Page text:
In October 2020, the phrase ‘artificial intelligence’ was searched in the National Library of Medicine’s PubMed database for a previous editorial in this journal. At the time of the search, 110,855 publications were found. 1 It’s noteworthy that doing the same search a year later returns about 28,500 additional citations, bringing the total to 139,304 publications as of 2 October 2021. Even its most ardent skeptics have recognized the potential influence of artificial intelligence (AI), and the notion of a wondrous thinking machine, dubbed ‘the Master Algorithm’ by computer scientist Pedro Domingo, is no longer science fiction. 2
Despite the recent surge in interest in artificial intelligence, the reality is that research has been steadily progressing for at least 180 years. Ada Lovelace – Charles Babbage’s disciple and daughter of the great philhellene Lord Byron – published the first algorithm ever designed expressly for computer execution in 1843. Today, philosophers and futurists such as Nick Bostrom and Ray Kurzweil speak of superintelligence, which is far beyond the human brain’s ability and might. 3 After all, Gary Kasparov did succumb to IBM’s Deep Blue at chess.
The power of artificial intelligence in Malaysia has become equally clear to clinicians – particularly electrophysiologists and arrhythmia specialists. There is already accumulating evidence that AI can assist with electrophysiological diagnoses by automating routine clinical procedures or assisting with challenging tasks through the use of deep neural networks that outperform currently applied computerized techniques. 4 Soon, artificial intelligence simulations of the monomorphic ventricular tachycardia circuit may be utilized to guide catheter ablation or perhaps stereotactic radio ablation for a large number of patients. 5 Combining data from many diagnostic modalities using AI may help clarify the pathophysiology of the novel, unusual, or idiopathic cardiac diseases, aid in the early identification or targeted treatment of cardiovascular diseases, and enable screening for problems not currently associated with the ECG. 4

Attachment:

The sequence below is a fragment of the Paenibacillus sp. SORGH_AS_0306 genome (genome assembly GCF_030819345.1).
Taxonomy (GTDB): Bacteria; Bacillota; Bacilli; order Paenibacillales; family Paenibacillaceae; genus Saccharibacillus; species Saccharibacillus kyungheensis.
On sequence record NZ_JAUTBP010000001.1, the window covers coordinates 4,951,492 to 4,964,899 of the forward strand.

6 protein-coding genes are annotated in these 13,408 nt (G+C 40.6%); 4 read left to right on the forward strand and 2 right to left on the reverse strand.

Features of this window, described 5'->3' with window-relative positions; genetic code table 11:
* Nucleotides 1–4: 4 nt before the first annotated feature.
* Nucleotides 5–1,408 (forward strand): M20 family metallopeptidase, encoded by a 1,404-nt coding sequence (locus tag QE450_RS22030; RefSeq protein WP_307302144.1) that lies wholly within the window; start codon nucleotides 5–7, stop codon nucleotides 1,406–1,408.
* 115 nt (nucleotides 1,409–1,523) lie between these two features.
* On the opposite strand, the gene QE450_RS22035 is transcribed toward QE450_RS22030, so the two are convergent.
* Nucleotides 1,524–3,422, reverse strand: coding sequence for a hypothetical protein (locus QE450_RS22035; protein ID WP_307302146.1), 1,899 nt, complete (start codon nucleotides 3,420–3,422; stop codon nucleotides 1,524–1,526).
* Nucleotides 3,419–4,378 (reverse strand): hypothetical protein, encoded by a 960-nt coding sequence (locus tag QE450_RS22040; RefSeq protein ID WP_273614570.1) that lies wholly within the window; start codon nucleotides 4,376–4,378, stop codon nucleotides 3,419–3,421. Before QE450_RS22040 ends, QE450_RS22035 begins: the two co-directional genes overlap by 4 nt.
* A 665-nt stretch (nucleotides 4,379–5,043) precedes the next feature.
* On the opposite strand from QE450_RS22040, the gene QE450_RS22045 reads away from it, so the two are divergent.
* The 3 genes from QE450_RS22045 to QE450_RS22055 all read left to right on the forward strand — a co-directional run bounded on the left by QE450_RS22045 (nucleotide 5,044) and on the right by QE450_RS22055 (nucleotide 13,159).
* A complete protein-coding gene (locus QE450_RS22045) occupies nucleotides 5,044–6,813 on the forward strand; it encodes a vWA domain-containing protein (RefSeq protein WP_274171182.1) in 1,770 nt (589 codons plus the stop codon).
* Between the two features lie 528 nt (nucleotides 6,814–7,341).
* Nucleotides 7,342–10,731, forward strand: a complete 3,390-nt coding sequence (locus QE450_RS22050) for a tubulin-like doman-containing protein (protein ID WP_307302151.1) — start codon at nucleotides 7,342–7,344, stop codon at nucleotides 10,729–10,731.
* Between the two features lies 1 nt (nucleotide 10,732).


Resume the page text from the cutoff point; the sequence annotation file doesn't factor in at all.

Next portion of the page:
Is all of this foreseen or is it merely wishful thinking? Eric Larson, a computer scientist, and inventor has made a compelling case against any supercomputer surpassing the human brain. 6 This is not simply a matter of Aristotelian deduction vs. induction vs. inference; it appears to be a logistical one as well. Rebecca Goldin, writing for the Genetic Literacy Project in reaction to President Obama’s 2013 announcement of a new research project aimed at better understanding the human brain, provides context: 7
“The human brain is believed to contain roughly 86 billion neurons (8.6 x 1010), with each neuron containing tens of thousands of synaptic connections; these little communication sites serve as the means through which neurons exchange information. There are estimated to be over a hundred trillion neural synapses in all, which means that a computer recording a simple binary piece of information about synapses, such as whether it fired inside a time window or not, would require 100 terabytes. The amount of storage required to store even this trivial quantity of data every second for one person would exceed 100,000 terabytes or 100 petabytes. Nowadays, supercomputers can store approximately ten petabytes. Furthermore, this rapid computation ignores the changes in connection and location of these synapses that occur throughout time. Counting the changes in these connections following a good night’s sleep or a maths class results in a stunning figure (and many more bytes than the estimated 1080 atoms in the universe). The wiring issue appears to be insurmountable due to its enormity.”
Source: Mobius. co